Murdock ate his sandwich as he gazed out the kitchen window. The steep Taconic Mountains were purple colored. Murdock didn’t always notice the view but on this day he was almost taken aback by the majesty that this giant mountain presented. The mountains were almost a violet color with the dark gray contrast of a storm ready sky in the background. Murdock spoke to Blue.
“See that ole Blue? Those mountains are shouting today!”
Old Blue looked up from his dining experience for only a moment. There were more important items on his immediate agenda.
“Blue look! Those mountains are calling to us! Maybe we ought to out for one last hunt! Tomorrow afternoon Blue, I promise ya! We’re gonna take one last hunt. You and me, one last hunt!”
Blue continued his focus on the pulled pork.
Murdock took one last look at the Taconic hillside as a fog began to roll in. He was happy to be exactly where he was.
That evening Murdock stepped outside to pee. Stars filled the sky. Murdock took an extra moment to enjoy the view. He wondered why he no longer took the time to take in the wonders of the night.
The next morning Murdock gathered up his tools, tied old Blue to the stoop, and started up his old backhoe for a short jaunt out to the 53 Plymouth. He believed the old backhoe would have no problem running over the saplings and shrubs on the way to the Plymouth. He would use the backhoe to lift the Plymouth off the ground giving him enough clearance to take the starter off of the engine block. The whole operation should take less than a half an hour if the PB Blaster had worked and the seized bolts were ready to be removed.
Murdock sung to himself while driving the backhoe out to the back forty. He sang “Achey Breaky Heart”, one of this favorite country western tunes.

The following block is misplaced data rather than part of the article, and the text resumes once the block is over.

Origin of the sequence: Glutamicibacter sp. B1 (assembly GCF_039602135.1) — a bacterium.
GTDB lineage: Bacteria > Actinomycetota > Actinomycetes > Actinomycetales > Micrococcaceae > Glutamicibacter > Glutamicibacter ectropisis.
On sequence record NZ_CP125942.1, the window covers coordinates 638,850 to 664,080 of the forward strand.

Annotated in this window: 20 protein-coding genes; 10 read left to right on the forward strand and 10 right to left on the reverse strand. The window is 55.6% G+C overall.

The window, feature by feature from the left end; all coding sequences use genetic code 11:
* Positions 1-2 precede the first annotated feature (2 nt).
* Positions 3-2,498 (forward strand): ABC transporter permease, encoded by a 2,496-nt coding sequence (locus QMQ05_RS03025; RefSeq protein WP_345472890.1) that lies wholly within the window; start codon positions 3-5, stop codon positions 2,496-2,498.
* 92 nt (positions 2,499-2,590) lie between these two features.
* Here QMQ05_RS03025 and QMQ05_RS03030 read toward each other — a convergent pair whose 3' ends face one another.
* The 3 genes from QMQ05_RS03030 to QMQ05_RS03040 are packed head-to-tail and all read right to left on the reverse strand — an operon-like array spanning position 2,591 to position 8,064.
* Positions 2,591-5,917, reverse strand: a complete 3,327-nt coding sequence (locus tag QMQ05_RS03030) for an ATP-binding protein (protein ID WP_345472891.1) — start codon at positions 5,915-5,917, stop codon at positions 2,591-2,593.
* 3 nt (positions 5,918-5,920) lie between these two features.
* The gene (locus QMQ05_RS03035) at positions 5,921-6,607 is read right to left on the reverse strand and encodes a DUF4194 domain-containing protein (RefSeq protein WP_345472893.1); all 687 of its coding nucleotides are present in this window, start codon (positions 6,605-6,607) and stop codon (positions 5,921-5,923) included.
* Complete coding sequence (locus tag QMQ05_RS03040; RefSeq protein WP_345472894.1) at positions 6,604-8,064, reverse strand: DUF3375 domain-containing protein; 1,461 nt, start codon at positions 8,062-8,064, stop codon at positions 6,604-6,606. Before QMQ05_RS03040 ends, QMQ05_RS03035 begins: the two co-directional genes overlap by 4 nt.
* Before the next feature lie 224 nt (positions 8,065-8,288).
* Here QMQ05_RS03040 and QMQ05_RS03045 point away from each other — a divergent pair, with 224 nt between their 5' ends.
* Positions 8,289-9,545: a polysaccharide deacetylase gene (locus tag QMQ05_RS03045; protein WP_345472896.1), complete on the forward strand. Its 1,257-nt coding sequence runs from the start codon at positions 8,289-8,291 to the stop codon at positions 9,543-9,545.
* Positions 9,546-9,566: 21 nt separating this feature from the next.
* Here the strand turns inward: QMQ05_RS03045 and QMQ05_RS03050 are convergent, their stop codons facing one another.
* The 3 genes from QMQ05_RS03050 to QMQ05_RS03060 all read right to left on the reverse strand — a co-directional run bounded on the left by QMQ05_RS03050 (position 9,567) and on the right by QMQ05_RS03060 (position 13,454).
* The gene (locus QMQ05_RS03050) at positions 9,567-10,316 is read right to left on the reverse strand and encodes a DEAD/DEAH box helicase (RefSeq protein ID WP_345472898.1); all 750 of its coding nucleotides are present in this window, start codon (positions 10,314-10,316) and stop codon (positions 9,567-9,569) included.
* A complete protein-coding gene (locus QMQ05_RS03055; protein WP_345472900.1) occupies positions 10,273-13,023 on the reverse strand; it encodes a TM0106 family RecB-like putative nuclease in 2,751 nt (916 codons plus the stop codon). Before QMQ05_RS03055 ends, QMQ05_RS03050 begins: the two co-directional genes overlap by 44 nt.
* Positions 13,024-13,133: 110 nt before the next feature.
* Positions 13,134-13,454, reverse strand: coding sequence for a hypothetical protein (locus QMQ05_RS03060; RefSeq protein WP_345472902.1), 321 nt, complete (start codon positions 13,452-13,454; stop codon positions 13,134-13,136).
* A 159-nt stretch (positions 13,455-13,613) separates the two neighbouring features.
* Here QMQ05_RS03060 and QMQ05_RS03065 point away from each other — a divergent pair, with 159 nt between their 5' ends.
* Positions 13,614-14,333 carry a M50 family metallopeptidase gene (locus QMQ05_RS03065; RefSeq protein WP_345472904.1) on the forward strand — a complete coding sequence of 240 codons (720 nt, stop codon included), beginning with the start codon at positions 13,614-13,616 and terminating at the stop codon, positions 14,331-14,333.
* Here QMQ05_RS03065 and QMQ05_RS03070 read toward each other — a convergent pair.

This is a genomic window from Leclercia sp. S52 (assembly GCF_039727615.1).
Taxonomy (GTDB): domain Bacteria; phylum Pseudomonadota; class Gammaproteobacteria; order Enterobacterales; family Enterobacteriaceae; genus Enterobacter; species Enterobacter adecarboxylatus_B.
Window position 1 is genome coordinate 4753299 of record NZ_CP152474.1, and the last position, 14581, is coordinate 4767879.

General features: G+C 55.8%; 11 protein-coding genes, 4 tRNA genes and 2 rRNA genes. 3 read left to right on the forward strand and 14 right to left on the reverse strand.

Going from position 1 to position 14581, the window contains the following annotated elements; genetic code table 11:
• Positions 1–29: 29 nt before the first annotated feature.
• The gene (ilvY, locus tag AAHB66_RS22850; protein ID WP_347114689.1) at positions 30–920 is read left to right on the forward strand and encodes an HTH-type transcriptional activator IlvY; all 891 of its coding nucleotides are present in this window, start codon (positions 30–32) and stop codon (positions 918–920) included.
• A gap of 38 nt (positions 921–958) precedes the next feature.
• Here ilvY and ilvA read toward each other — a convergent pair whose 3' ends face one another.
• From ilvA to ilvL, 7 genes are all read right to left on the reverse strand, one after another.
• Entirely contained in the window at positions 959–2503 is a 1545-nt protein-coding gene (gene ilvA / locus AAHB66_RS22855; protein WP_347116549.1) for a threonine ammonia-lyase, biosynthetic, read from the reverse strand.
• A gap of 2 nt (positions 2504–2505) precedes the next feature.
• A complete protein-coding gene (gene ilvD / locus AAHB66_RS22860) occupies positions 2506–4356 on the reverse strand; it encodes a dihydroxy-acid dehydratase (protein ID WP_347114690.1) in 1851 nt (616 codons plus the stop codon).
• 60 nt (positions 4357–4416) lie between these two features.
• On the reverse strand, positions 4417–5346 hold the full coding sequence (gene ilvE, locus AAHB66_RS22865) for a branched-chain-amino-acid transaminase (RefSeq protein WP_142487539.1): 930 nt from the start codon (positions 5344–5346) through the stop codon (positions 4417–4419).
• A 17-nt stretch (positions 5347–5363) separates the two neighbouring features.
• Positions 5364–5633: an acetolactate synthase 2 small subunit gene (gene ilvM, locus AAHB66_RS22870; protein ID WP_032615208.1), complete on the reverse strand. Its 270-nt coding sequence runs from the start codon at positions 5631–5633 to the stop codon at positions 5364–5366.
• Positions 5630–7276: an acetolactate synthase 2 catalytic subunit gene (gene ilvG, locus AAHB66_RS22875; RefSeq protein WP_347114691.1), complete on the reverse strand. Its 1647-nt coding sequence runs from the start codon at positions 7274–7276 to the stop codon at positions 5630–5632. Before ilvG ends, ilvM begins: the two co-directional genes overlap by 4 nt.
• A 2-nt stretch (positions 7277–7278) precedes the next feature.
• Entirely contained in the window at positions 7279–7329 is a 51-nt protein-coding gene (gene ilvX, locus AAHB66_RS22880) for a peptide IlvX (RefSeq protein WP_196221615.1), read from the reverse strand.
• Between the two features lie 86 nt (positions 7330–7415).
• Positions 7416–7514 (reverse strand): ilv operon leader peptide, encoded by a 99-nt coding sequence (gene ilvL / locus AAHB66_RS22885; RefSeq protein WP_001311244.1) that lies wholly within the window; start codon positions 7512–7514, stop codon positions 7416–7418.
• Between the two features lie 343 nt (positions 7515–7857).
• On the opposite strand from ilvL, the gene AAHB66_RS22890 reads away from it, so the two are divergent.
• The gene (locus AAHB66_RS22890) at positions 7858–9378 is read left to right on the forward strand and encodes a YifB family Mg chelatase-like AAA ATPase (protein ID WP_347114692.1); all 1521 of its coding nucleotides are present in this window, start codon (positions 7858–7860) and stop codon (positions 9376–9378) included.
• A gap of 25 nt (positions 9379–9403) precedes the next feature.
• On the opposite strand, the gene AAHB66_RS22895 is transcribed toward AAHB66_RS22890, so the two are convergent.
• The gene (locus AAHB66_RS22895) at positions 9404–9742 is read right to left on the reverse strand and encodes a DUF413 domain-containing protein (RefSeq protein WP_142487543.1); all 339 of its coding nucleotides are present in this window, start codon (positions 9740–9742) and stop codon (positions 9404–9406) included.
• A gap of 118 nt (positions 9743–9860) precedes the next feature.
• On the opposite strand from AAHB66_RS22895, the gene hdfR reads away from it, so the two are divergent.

As anticipated the old tractor and backhoe had no problem negotiating the old field growth to access the ‘53 Plymouth. When Murdock pulled up along side the old junk car, he spun the rear end towards the front of the car where the bucket on the hoe would be used to lift the front of the car. He attached an old logging chain to a tooth on the bucket, wrapped the other end of the chain to the frame of the car on the front end, put the look on that end of the chain over a chain link, and climbed back on the tractor. Murdcok pushed the lift leaver on the arm of the hoe and the back hoe easily lifted the front end of the car.
Murdock climbed back down off the backhoe. He looked at the front end of the car dangling on the chain attached to the raised bucket on the backhoe.
“A work of art!” he said to himself.
Murdock grabbed a socket wrench, crawled on his back to where the starter was bolted onto the block, put the socket on the bolts, and was very happy to see that the bolts were no longer seized.
“It’s gonna be a great day!” said Murdock as he pictured the car restoration specialist handing him a hundred dollars for about an hours worth of work.
Murdock turned the socket. He heard a creaking noise. The chain snapped. A loud groan came from under the fallen car. Clouds cast dark shadows on the Taconic Mountains to the east and a hound howled mournfully in the distance.